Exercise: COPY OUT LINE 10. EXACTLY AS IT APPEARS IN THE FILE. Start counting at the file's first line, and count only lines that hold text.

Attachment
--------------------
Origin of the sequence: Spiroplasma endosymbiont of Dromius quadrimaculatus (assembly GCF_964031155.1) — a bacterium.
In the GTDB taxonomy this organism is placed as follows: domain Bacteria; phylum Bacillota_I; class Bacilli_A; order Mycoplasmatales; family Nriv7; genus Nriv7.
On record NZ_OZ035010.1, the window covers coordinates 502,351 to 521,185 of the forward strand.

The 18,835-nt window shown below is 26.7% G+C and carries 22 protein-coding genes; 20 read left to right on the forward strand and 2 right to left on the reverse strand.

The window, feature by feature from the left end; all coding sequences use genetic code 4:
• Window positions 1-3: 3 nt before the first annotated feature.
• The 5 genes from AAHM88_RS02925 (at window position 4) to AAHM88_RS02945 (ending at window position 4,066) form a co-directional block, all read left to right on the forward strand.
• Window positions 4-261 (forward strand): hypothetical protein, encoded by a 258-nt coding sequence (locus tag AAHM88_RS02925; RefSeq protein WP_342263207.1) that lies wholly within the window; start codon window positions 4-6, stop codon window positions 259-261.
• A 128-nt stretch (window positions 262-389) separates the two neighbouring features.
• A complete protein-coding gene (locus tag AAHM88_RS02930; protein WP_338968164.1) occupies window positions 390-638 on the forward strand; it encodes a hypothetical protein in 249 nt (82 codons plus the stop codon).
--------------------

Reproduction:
• A complete protein-coding gene (locus tag AAHM88_RS02930; protein WP_338968164.1) occupies window positions 390-638 on the forward strand; it encodes a hypothetical protein in 249 nt (82 codons plus the stop codon).